Finding your role as a new step-parentWritten by Ron L. Deal
What's inside this article
We all like to know what is expected of us, especially regarding our family roles. Step-parents often discover that the ambiguous nature of their role leads to great frustration. Being a smart step-parent starts by knowing your place in the family.
Jennifer, now a 28-year-old mother, reflects on how awkward it was at 13 to embrace her mother’s new marriage and the family’s move to a small Arkansas community. "It took me years to appreciate what my stepfather did for me," Jennifer says. "He provided for us and loved me – even when I wouldn’t give him any credit. I just couldn’t let myself love him for a while. But eventually I relaxed and let him in, and now we have an awesome relationship. What a blessing he has been in my life."
Find your fit
Finding your fit may not be easy, but take time and be patient. As your role becomes clearer, you can confidently begin building a closer relationship with your new children.
First, recognize that you are an added parent figure in the child’s life; you are not a replacement parent. A child who feels that his biological parent is being displaced will resist your influence. Honour and encourage the biological connection.
Second, realize that a child’s openness to you determines the pace at which you are allowed into his heart. While acting in loving ways facilitates bonding, the child’s level of openness largely depends on factors that are out of your control: the age of the child, his relationship with the other parent, the amount of time spent in the step-parent’s home.
So flexibility is the key to finding the right step-parenting fit. Listen to the child’s openness cues and respond in kind. For example, if the child calls you "Mommy" or "Daddy," by all means allow it; if that label isn’t comfortable for the child, don’t demand he use it.
As the emotional connection with a child develops over time, step-parents move through a progression of roles.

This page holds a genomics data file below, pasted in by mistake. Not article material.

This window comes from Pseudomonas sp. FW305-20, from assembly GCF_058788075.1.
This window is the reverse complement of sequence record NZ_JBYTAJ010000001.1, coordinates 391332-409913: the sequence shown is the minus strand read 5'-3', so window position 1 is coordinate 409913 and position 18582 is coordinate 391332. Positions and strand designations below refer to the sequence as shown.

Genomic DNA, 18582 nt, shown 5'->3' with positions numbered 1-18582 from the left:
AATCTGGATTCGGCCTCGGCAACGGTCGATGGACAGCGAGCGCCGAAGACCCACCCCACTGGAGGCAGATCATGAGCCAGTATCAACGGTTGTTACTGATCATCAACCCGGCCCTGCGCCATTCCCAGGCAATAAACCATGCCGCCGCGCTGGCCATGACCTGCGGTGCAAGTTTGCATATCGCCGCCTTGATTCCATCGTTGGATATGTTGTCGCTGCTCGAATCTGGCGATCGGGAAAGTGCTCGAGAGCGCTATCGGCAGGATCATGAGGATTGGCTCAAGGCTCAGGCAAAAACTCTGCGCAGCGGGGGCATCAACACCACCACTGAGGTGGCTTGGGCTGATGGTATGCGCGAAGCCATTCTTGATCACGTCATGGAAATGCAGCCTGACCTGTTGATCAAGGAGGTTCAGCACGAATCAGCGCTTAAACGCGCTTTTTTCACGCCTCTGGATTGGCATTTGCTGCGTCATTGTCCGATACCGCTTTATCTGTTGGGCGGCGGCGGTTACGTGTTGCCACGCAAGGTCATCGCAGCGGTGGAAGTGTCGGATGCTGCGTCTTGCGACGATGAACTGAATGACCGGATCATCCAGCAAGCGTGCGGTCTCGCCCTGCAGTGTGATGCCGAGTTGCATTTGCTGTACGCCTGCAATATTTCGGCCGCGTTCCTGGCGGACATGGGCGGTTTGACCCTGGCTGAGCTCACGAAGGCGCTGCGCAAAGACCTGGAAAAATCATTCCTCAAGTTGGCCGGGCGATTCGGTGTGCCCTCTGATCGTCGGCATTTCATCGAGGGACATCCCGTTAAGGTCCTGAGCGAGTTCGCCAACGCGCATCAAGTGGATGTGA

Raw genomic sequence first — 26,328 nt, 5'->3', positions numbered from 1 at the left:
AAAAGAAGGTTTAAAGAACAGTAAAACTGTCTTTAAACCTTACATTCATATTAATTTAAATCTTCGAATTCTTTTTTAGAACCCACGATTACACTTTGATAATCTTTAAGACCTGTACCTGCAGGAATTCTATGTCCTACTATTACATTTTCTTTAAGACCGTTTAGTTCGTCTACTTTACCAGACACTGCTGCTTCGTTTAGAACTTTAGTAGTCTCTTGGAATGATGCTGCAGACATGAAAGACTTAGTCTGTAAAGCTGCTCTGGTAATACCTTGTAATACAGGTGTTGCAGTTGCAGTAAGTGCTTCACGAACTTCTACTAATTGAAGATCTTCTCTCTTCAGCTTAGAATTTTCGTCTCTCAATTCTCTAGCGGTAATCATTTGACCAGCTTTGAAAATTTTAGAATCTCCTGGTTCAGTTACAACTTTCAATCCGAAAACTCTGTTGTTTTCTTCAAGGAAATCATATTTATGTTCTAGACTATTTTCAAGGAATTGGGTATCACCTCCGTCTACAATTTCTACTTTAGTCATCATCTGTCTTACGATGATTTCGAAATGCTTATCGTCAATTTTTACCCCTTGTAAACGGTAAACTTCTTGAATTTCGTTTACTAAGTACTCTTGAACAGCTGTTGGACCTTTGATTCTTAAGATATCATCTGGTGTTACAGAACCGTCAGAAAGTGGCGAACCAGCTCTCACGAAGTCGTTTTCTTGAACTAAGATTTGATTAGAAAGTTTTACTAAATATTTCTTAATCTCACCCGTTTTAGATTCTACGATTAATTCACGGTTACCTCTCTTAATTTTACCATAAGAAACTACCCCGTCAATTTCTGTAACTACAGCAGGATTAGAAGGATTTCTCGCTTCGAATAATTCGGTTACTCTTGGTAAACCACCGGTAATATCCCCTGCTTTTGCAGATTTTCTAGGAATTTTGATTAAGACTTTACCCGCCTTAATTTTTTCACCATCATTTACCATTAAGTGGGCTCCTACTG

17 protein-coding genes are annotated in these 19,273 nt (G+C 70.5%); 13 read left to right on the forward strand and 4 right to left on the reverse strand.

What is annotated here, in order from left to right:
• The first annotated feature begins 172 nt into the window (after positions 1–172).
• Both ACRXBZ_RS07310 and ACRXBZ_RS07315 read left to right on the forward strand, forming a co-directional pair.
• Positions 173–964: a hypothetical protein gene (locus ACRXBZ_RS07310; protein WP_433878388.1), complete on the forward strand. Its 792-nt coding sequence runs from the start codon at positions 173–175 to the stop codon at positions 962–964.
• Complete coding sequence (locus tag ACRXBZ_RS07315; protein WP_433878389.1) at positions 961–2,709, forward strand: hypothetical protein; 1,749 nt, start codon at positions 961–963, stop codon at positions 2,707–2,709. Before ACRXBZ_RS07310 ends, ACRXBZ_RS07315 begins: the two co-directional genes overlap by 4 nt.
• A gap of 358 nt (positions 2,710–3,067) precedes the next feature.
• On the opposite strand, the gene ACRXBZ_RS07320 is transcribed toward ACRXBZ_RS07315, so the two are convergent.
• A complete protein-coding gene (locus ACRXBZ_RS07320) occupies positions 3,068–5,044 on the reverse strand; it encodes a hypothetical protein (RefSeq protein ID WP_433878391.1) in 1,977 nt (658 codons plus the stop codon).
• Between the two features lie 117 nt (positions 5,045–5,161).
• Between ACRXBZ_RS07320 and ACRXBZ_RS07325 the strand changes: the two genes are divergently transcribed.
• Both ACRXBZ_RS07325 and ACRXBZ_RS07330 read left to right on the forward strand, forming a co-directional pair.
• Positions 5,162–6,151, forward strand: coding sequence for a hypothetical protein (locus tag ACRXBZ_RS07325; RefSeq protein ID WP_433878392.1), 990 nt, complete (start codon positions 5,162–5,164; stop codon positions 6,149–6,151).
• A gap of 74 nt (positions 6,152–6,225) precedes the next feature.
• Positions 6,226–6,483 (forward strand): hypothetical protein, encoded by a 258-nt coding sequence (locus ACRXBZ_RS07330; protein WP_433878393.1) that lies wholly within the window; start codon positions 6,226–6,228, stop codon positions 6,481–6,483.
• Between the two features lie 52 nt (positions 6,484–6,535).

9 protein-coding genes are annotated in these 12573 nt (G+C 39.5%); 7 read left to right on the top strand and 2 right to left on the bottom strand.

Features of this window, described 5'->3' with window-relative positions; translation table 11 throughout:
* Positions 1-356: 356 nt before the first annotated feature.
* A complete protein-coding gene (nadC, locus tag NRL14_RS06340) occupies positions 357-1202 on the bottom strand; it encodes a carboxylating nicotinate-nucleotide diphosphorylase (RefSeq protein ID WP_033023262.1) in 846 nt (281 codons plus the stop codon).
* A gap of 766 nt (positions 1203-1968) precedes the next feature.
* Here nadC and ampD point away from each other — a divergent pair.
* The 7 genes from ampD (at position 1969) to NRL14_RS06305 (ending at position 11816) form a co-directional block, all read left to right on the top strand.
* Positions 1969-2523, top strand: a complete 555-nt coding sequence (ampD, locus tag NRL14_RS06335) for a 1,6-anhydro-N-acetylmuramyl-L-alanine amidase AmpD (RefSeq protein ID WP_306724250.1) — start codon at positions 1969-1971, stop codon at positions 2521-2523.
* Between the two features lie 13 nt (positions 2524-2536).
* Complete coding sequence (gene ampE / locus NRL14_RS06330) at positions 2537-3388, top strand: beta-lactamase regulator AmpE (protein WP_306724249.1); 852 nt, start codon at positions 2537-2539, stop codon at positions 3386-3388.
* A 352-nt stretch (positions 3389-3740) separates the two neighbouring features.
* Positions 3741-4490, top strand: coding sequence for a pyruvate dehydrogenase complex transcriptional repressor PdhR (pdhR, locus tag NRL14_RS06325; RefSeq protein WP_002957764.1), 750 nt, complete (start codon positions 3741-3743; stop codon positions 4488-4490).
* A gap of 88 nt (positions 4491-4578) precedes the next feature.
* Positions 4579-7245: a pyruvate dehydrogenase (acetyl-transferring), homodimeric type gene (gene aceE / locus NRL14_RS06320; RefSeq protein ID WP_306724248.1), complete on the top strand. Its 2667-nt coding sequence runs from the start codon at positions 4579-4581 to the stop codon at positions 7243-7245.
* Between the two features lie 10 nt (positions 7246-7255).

The babysitter role
An adult can enjoy relational authority only after a child has developed an emotional attachment. Step-parents must earn this level of influence over time; it cannot be demanded. Until then, accept that you are limited to positional authority like that of a teacher, coach or babysitter.
A babysitter has influence only if it is given by parents who tell the children that the sitter is in charge while they are away. The same is initially true for step-parents.
A biological father, for example, can empower a stepmother by saying, "She knows the rules, and if you disobey her, you are disobeying me. She has my permission to enforce the consequences." This borrowed authority allows step-parents behavioural management of children while they initially focus their energy on relationship building.
The uncle/aunt role
When a moderate relationship has developed, step-parents can relate to the child like an uncle or aunt. When my sister Cherilyn visits, she carries some authority with my children because she’s their aunt. She is not a full-fledged parent in their hearts, but she carries a unique influence because she’s family.
When step-parents achieve this level of connection, they can become more authoritative, deepen emotional bonds and share greater affection with the child.
The parent role
Eventually, step-parents may gain significant parental authority with some stepchildren. Younger children tend to grant step-parents this status more quickly than adolescents.
The friend or mentor role
Step-parents who have limited visitation or have adult stepchildren often find that being a friend or mentor works best. Their role is much like a father-in-law who seeks to encourage and support without overstepping boundaries.
A gradual move forward
Like the gradual acceleration of a train, step-parents slowly gain momentum, moving from a minor role in a child’s life to progressively more influential ones. The challenge is to accept your current level of relationship while optimistically moving forward.
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